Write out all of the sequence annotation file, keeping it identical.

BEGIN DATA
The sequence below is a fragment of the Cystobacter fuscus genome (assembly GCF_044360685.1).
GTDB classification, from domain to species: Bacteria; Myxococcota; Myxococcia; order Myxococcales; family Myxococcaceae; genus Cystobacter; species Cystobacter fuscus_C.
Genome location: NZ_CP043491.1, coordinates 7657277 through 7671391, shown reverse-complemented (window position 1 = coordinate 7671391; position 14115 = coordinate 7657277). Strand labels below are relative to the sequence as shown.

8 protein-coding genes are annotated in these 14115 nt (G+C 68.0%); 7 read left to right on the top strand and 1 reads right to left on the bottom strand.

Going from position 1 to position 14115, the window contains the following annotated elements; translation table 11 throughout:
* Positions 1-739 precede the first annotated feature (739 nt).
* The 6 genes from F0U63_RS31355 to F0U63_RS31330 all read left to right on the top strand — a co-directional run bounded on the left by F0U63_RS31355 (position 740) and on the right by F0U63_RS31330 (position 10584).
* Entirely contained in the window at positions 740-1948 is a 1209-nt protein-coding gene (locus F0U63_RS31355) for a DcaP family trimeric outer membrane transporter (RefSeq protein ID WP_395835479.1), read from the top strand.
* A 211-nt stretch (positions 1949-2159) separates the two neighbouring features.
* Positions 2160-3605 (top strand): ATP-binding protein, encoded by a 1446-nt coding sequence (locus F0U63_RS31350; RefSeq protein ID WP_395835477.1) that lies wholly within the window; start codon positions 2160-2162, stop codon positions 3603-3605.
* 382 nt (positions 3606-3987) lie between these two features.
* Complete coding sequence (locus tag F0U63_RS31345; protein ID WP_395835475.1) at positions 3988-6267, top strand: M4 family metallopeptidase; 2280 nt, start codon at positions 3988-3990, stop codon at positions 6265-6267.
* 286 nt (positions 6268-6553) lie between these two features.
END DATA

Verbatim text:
The sequence below is a fragment of the Cystobacter fuscus genome (assembly GCF_044360685.1).
GTDB classification, from domain to species: Bacteria; Myxococcota; Myxococcia; order Myxococcales; family Myxococcaceae; genus Cystobacter; species Cystobacter fuscus_C.
Genome location: NZ_CP043491.1, coordinates 7657277 through 7671391, shown reverse-complemented (window position 1 = coordinate 7671391; position 14115 = coordinate 7657277). Strand labels below are relative to the sequence as shown.

8 protein-coding genes are annotated in these 14115 nt (G+C 68.0%); 7 read left to right on the top strand and 1 reads right to left on the bottom strand.

Going from position 1 to position 14115, the window contains the following annotated elements; translation table 11 throughout:
* Positions 1-739 precede the first annotated feature (739 nt).
* The 6 genes from F0U63_RS31355 to F0U63_RS31330 all read left to right on the top strand — a co-directional run bounded on the left by F0U63_RS31355 (position 740) and on the right by F0U63_RS31330 (position 10584).
* Entirely contained in the window at positions 740-1948 is a 1209-nt protein-coding gene (locus F0U63_RS31355) for a DcaP family trimeric outer membrane transporter (RefSeq protein ID WP_395835479.1), read from the top strand.
* A 211-nt stretch (positions 1949-2159) separates the two neighbouring features.
* Positions 2160-3605 (top strand): ATP-binding protein, encoded by a 1446-nt coding sequence (locus F0U63_RS31350; RefSeq protein ID WP_395835477.1) that lies wholly within the window; start codon positions 2160-2162, stop codon positions 3603-3605.
* 382 nt (positions 3606-3987) lie between these two features.
* Complete coding sequence (locus tag F0U63_RS31345; protein ID WP_395835475.1) at positions 3988-6267, top strand: M4 family metallopeptidase; 2280 nt, start codon at positions 3988-3990, stop codon at positions 6265-6267.
* 286 nt (positions 6268-6553) lie between these two features.